“A bird sitting on a tree is never afraid of the branch breaking, because her trust is not in the branch but in her wings.”
Hello again beautiful people. I came across this quote today and it really struck a chord. It perfectly sums up the moral of today’s post about my manic episode.
A few months prior to my admission to the psychiatric hospital, the Universe and an amazing friend of mine got together to send me some good vibes, along with an incredibly exciting opportunity. The gig being for a super cool music event in Germany as an artist handler with some presenting aspects for the live stream channels. Pretty snazzy right..?! 😎
I haven’t been able to hold down a full-time job for the past two years. So this was a perfect “mini” project for me to focus on. Even though a little anxious, I was thrilled! Plus the 🍒 on top was that I got to spend a few days back in Deutschland with a dear old friend – win win!
As the weeks went by, I became more and more excited about my trip. I was emotionally and mentally psyched for it. Plus I was increasingly attached to the idea of going.
The whole manic episode and consequent hospitalisation threw a bit of a spanner into the works… But I was determined that this time I would not lose control of the situation and things would go ahead as planned.
Upon arrival at the hospital (three and a bit weeks before my trip) I was buzzing, unnaturally euphoric and hadn’t really slept for two weeks. But I had only one question for the lovely medical team which I repeated like a broken record throughout the course of the first week. It was, “When can I leave because I’m going to Germany?” The medical team simply responded calmly: “Madame Russell, you have only just arrived so you’re not leaving yet.”
By week 3 the meds had sufficiently brought me back down to reality and I was more stable. I continued to talk about my German trip, the difference being that rather than in an erratic mumbled, jumbled fashion it was now in a clear and concise manner. I managed to get across just how important this trip was to me and that it might actually be rather detrimental if I weren’t to go. (How I’d have to deal with the disappointment, a feeling of failure, self-worthlessness, if I had to cancel…) My doctors agreed and said that if I continued to stabilise they saw no reason why I shouldn’t be able to go.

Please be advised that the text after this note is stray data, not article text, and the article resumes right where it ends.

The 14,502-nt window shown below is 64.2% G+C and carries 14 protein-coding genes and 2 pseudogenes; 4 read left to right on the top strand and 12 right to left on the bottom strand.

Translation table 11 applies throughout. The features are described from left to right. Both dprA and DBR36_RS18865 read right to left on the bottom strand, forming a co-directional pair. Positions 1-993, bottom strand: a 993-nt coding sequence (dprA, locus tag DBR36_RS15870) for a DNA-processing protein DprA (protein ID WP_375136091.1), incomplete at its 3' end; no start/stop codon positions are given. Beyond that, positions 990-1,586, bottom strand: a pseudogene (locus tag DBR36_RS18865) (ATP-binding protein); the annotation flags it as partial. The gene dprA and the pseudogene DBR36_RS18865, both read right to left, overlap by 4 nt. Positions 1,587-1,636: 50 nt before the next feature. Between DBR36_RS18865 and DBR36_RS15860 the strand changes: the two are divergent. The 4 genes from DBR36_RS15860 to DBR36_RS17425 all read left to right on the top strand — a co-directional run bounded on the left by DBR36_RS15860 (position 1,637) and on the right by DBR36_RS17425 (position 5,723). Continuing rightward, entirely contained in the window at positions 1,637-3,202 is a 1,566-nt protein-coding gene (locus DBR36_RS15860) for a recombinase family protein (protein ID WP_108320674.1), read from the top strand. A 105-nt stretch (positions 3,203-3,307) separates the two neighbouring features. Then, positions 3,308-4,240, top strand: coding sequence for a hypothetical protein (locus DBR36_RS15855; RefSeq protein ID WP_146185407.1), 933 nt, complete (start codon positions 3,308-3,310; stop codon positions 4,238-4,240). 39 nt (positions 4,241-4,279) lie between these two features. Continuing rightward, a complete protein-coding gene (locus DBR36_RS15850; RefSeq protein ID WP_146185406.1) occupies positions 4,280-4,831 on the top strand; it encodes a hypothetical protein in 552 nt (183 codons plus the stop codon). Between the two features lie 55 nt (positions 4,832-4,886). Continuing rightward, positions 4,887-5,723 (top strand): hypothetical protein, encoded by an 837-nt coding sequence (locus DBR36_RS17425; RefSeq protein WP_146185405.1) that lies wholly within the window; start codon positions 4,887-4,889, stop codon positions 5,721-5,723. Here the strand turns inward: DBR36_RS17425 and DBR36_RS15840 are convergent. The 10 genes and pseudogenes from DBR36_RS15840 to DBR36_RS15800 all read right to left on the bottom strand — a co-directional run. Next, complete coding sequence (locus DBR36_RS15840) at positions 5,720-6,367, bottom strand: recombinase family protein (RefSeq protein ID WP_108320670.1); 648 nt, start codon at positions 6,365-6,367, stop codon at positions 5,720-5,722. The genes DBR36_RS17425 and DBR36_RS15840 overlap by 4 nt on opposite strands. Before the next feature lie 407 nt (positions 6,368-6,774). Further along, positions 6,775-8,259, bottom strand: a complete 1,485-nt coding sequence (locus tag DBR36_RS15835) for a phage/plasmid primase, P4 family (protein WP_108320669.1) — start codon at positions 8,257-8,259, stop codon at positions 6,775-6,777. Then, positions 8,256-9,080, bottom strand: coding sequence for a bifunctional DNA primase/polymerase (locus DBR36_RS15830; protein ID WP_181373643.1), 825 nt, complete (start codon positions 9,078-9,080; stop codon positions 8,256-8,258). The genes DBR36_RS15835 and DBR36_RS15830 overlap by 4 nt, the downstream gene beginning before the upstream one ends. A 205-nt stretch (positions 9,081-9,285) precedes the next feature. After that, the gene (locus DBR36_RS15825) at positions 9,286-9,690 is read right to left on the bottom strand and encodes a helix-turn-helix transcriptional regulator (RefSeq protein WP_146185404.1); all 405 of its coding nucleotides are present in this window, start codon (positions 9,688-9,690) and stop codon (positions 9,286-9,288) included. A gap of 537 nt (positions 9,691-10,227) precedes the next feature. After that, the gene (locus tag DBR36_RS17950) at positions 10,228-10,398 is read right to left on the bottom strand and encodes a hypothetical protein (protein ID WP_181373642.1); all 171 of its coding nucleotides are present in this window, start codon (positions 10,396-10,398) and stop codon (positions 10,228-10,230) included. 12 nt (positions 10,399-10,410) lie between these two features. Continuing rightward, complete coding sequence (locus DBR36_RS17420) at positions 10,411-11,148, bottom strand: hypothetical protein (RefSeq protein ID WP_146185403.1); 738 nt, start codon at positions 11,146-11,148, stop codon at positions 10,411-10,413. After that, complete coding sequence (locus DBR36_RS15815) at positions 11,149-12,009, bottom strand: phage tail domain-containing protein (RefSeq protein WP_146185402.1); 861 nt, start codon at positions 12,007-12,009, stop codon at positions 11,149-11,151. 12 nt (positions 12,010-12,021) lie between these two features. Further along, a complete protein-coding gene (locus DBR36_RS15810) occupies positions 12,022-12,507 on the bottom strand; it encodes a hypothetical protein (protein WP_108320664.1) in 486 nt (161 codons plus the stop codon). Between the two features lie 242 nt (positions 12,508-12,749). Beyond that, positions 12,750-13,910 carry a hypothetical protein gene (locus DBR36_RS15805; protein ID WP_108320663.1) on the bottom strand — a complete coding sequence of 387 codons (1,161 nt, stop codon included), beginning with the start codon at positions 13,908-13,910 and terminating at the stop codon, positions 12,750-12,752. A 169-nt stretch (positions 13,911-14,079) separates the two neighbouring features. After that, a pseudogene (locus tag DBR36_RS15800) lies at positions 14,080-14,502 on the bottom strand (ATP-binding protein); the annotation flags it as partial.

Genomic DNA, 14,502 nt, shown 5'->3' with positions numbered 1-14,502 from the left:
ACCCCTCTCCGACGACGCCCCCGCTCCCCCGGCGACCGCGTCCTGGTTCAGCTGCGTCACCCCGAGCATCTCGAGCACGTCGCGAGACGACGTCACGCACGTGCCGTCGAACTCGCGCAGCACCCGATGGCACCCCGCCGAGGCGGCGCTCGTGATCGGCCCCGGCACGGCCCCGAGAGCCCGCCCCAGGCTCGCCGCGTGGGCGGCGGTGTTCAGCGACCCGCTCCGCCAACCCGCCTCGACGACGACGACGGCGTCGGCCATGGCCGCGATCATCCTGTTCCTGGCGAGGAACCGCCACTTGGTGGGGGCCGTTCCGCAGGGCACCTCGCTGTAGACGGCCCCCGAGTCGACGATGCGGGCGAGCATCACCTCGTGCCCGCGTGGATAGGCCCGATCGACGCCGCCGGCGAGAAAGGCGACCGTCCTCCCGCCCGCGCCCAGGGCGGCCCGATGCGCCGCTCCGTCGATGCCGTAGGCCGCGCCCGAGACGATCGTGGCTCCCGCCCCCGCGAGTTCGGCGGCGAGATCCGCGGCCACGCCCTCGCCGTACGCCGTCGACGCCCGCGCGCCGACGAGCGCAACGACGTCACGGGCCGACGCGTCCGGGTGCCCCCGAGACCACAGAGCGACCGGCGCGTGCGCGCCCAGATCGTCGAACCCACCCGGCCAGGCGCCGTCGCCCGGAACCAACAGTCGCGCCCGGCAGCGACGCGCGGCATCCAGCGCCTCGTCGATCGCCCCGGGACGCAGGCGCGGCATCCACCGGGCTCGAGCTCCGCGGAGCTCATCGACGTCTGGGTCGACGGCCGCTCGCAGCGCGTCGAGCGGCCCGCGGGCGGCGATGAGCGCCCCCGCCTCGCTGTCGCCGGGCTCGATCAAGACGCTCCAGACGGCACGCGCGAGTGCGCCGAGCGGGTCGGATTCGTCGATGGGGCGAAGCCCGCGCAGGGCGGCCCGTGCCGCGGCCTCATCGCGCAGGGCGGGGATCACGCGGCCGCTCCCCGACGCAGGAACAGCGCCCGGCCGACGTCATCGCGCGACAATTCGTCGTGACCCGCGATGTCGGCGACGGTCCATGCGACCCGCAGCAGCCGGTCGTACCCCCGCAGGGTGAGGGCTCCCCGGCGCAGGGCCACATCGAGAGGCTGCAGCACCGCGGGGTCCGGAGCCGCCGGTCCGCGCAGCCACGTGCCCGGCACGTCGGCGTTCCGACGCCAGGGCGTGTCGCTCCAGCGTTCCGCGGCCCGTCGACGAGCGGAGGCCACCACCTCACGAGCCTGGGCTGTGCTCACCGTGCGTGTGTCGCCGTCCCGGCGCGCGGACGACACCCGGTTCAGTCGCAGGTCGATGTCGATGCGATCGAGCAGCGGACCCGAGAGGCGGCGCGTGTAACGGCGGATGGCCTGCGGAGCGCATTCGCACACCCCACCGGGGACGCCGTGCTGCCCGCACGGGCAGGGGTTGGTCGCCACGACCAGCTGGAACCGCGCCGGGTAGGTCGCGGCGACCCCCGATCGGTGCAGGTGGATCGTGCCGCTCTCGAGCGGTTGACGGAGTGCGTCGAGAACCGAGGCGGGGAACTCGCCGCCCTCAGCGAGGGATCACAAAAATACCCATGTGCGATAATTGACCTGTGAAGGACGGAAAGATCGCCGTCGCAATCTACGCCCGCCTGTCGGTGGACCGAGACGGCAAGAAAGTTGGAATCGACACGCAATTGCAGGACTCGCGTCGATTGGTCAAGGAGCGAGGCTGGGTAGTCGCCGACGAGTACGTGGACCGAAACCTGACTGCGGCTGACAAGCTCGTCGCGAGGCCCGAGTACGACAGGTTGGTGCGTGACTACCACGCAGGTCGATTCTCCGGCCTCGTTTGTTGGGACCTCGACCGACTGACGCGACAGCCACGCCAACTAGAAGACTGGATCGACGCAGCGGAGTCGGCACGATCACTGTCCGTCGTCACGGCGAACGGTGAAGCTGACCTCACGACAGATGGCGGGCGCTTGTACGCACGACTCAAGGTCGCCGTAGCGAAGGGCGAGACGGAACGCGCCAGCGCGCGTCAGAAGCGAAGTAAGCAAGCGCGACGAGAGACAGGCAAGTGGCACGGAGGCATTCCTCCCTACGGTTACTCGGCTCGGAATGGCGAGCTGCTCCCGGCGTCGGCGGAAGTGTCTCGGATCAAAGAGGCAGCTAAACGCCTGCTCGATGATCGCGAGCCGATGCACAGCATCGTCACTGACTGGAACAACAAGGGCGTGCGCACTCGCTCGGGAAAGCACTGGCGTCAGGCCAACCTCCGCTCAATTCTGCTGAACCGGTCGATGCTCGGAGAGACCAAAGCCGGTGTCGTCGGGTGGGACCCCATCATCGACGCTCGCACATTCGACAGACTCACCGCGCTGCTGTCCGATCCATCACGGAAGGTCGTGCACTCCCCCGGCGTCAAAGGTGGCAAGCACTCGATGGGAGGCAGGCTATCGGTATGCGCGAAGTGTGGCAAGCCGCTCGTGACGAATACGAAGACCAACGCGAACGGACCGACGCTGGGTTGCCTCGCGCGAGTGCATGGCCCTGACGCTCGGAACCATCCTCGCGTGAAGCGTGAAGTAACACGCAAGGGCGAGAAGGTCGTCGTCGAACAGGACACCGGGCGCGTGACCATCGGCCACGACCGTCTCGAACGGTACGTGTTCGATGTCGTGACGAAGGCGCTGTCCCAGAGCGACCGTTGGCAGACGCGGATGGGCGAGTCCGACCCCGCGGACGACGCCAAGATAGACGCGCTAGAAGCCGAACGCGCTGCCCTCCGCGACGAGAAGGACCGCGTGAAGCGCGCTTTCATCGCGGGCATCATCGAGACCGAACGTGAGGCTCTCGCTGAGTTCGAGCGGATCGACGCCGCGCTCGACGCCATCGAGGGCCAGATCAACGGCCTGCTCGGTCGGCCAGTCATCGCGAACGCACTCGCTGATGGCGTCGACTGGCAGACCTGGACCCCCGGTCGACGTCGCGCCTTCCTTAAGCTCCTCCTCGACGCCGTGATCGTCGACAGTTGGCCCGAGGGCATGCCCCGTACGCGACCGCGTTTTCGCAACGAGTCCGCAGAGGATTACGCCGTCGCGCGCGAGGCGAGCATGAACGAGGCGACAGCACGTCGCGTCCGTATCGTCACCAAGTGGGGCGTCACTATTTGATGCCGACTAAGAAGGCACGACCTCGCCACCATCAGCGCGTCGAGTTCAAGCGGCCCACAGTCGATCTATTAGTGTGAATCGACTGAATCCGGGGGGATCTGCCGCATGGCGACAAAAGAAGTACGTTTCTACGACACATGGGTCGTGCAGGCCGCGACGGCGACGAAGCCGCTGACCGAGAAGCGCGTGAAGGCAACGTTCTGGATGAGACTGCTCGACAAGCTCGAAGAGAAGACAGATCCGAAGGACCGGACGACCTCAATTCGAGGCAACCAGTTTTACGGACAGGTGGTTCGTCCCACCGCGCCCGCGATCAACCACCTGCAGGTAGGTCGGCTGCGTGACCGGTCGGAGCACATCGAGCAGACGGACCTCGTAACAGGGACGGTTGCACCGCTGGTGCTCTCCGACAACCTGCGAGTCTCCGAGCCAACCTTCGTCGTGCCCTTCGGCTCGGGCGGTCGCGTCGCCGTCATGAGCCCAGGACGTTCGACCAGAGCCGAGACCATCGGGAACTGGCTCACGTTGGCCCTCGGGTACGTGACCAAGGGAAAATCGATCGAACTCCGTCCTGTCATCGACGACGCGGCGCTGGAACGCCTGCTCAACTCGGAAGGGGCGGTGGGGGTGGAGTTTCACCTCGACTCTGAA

Ok, so I may have tactically forgotten to mention all the details to them: the music event would entail me pulling an all-nighter; a venue packed with thousands of people; loud music; all the things that go along with such a shebang. Sure, it may not have been the most ideal place for me to be, but I knew I wouldn’t jeopardise my whole recovery over some quick folly. And the wonders this opportunity would do for my self-esteem could be great. I had to go.
The week of “The Wobble”
However week 3 in hospital was also the week of “The Wobble”. I lost confidence in myself and started to overanalyse and question every slight emotion I felt. This is something rather common for someone to experience when coming down from a manic episode.
The best thing I can compare it to is like being on board a landing plane when there is turbulence. You’ve literally been flying, going at a million miles an hour (=> mania). Now you’re coming down fast (=> meds kicking in). You keep getting jolted up and down (=> meds stabilising). But the whole time you can’t help thinking “Ahhh what if we crash!” (=> the potential dreaded crash after mania that is depression).
Regaining trust in myself
I was ready to call the whole thing off and not even sure I wanted to leave hospital. But during that last week the incredible medical team spent hours with me, day and night. We talked through anything and everything on my mind and helped me regain some trust in myself.
So D Day came and off I trotted, or jet-setted 🛫. Yes I had some tricky moments especially during the travelling but what is important is that I did it! Yay! I’m also delighted to report that we smashed it at the event! Boom baby! 💥 And as I fluttered around backstage with some of the biggest names in their field doing what I was there to do, I felt like I had my mojo back! All in all the trip was a huge success.
So there you have it. Sure, some people will say it was reckless to embark on such an endeavour during my recovery but I’ve always danced to the beat of my own drum and believe you have to do what is right for you. As my Daddy always says: “There’s more than one way to cook an egg.” The most important thing is to believe and trust in yourself, you got this.
Reproduced with permission, originally published here